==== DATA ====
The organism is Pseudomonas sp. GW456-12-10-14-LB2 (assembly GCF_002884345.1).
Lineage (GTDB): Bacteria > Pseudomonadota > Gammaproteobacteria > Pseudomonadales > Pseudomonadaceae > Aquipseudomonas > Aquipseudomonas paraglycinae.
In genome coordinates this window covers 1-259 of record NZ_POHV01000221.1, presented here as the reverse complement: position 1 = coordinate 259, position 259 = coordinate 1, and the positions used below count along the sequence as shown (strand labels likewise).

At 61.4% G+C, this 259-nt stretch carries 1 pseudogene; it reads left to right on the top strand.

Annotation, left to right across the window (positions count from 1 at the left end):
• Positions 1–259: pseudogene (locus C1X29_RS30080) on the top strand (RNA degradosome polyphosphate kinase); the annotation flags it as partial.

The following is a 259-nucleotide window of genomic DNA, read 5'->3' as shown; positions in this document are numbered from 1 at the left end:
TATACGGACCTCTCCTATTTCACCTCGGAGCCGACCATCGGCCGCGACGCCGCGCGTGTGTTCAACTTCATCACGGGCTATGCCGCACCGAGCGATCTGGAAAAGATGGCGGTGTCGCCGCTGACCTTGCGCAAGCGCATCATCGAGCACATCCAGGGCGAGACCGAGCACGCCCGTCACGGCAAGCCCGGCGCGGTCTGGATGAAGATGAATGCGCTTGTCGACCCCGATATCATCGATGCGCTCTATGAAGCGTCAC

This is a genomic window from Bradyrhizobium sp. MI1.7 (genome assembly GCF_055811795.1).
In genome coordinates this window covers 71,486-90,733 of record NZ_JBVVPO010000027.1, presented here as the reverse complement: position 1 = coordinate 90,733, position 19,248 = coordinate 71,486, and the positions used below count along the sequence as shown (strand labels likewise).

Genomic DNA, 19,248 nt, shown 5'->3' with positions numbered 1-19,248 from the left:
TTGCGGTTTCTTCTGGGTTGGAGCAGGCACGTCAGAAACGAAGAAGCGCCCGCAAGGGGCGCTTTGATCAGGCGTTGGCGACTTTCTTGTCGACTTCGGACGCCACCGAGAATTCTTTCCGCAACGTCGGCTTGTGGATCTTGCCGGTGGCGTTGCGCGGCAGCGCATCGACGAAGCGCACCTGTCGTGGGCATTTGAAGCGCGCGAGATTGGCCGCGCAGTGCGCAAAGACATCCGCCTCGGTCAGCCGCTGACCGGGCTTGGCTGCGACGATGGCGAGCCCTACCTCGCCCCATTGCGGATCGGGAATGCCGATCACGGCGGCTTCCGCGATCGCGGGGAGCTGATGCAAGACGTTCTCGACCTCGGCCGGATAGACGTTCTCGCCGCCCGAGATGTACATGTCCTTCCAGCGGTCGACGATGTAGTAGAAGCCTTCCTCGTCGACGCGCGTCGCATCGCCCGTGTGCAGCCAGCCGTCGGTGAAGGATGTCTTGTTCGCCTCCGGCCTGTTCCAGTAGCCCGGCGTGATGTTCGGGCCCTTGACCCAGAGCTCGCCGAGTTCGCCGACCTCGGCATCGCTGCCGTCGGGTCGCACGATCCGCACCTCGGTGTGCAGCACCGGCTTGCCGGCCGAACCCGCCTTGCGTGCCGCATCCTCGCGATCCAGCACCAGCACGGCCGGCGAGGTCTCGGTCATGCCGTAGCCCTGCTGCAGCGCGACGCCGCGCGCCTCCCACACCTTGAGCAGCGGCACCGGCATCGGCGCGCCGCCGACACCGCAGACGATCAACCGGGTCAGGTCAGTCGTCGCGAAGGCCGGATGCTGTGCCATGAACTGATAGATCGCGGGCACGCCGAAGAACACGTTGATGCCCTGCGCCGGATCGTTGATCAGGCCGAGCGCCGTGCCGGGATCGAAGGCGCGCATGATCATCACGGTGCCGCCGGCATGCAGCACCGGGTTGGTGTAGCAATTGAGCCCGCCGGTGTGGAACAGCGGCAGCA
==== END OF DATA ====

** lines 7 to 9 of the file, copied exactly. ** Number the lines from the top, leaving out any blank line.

The following is a 259-nucleotide window of genomic DNA, read 5'->3' as shown; positions in this document are numbered from 1 at the left end:
TATACGGACCTCTCCTATTTCACCTCGGAGCCGACCATCGGCCGCGACGCCGCGCGTGTGTTCAACTTCATCACGGGCTATGCCGCACCGAGCGATCTGGAAAAGATGGCGGTGTCGCCGCTGACCTTGCGCAAGCGCATCATCGAGCACATCCAGGGCGAGACCGAGCACGCCCGTCACGGCAAGCCCGGCGCGGTCTGGATGAAGATGAATGCGCTTGTCGACCCCGATATCATCGATGCGCTCTATGAAGCGTCAC

This is a genomic window from Bradyrhizobium sp. MI1.7 (genome assembly GCF_055811795.1).